In the pecking order of maligned fats, the lowermost rung is reserved for schmaltz. In fact, you might say that schmaltz is the chopped liver of lipids. Whereas olive oil is the golden child, butter is wholesome goodness, and even lard is making dietary inroads, rendered chicken fat will always be early-grave food destined for the dustbin of cookery.
Not if Michael Ruhlman has his way. The Cleveland-based author wants to resuscitate schmaltz from its regrettable reputation. His goal is not only to grant a guilt-free pass to Jewish home cooks who might have given it up for perceived health benefits, but also to share its charms with lovers of great food everywhere regardless their religious beliefs.
On the electronic version, readers can click a link to hear the author’s kindly Jewish neighbor, Lois Baron, say the word schmaltz. Like all Yiddish words it sounds exactly like what it means: spreadable pleasure. It was Baron’s frequent endorsements of the long-snubbed fat, in fact, that ultimately motivated Ruhlman to act.
“I’ve always been curious about schmaltz and fascinated with its Jewish history,” Ruhlman explains. “That, combined with my love of fat in general, led to this book.”
The author explains in the book that schmaltz came about in typical use-whatyou-have manner. Owing to kosher dietary laws, Jews are precluded from using lard, which comes from pork. Even butter becomes treif (non-kosher) when a meal includes meat of any kind. And in early 20th Century Europe, you couldn’t exactly walk to the nearest 7-Eleven to grab a tub of margarine. Hence schmaltz, which could be rendered down from the Shabbat roast chicken.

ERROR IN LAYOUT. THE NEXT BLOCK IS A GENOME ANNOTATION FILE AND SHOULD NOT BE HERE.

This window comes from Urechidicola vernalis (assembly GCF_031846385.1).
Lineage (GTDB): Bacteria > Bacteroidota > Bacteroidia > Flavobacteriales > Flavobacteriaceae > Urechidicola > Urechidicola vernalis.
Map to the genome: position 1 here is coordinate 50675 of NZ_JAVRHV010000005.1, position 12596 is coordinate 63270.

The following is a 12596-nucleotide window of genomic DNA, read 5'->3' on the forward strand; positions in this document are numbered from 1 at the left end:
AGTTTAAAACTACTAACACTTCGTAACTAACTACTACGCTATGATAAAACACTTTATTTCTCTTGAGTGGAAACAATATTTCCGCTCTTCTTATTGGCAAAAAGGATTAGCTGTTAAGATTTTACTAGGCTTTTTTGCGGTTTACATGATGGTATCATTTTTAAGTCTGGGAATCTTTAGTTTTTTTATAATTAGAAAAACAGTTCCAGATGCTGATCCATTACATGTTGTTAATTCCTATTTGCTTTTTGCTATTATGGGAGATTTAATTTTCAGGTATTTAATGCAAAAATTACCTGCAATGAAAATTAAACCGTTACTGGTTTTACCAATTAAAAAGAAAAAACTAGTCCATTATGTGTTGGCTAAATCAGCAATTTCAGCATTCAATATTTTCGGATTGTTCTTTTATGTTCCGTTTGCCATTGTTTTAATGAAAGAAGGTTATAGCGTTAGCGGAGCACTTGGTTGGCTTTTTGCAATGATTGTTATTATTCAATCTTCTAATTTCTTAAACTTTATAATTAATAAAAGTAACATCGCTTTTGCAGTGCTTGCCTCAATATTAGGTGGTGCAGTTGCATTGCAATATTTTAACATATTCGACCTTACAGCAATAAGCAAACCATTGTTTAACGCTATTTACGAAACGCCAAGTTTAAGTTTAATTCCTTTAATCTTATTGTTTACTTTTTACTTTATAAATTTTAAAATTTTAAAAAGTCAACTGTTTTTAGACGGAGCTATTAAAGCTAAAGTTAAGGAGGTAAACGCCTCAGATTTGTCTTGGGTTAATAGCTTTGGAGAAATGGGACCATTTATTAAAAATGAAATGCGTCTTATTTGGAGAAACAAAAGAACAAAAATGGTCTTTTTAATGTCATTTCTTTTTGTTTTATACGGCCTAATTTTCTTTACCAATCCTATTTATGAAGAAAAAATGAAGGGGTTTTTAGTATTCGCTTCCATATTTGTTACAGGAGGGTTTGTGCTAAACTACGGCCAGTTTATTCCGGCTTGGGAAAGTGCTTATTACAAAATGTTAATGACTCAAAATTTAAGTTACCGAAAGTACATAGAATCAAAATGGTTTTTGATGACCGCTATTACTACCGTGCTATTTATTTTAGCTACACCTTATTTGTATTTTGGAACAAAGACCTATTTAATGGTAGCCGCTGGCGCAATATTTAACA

Like Ruhlman’s Twenty, The Elements of Cooking, and Ratio, this is no run-of-themill cookbook. There are just a handful of recipes, categorized as “traditional” and “contemporary.” A good portion of the book is devoted to teaching about making, storing, and cooking with schmaltz.
“I’m not interested in big cookbooks with hundreds of recipes,” Ruhlman says. “I think there are too many recipes out there already. What we need more of is technique. I want to teach people how to cook.”
Schmaltz is slow food. Home cooks can’t just walk up to the local grocery and grab a pound of rendered poultry fat along with their quinoa and couscous. It must be made at home from the skin, scraps, and trimmings from one or more chickens. The process is labor intensive, and the resulting liquid is particularly perishable— not exactly a compelling argument for its resurgence.
“What schmaltz has going against it is also what it has going for it,” says Ruhlman in fine Jedi fashion. “You can’t buy it in a grocery store, you can only make it at home, and it doesn’t last forever.”
He says that the practice fits right in with newly fashionable cooking trends like pickling, canning, smoking, fermenting, and charcuterie. But above all else, making schmaltz simply is the sensible thing to do.
“We have this chicken, fat is useful and nutritious, and we’re certainly not just going to throw it away,” he says.
While schmaltz might not be convenience food, it ranks above all other fats in the most important categories. “Schmaltz has a flavor like no other fat,” asserts Ruhlman. “It has a roasted flavor built right into it. It has much more flavor than pork fat, and it’s remarkably versatile to cook with.”
Latkes fried in schmaltz come out ridiculously crispy and delicious. Matzo balls made without schmaltz are substandard imposters, and just try to whip up a respectable batch of chopped liver without a healthy dose of onioninfused chicken fat. Can’t be done.
It’s not just throat-clearing Jewish recipes like kreplach, kugel, and kishke that benefit from schmaltz. It is equally delicious schmeared atop grilled bread, it turns humble spuds into the world’s tastiest home fries, and it transforms brioche from a cloyingly sweet treat into savory dinner rolls loaded with umami. Unbound by religious dietary restrictions, Ruhlman was free to uncover modern uses for the ancient fat.
“I wanted to be able to explore the uses of schmaltz and not be restricted by the way it was in the Old Country,” he explains. “And let’s face it: In the wrong hands, so much of Jewish cooking is terrible.”
What made Schmaltz, the cookbook, so appealing a project for Ruhlman to tackle is that schmaltz, the ingredient, has become a useful, novel, and appetizing new tool in his culinary tool belt. For a chef, can there be a better reward?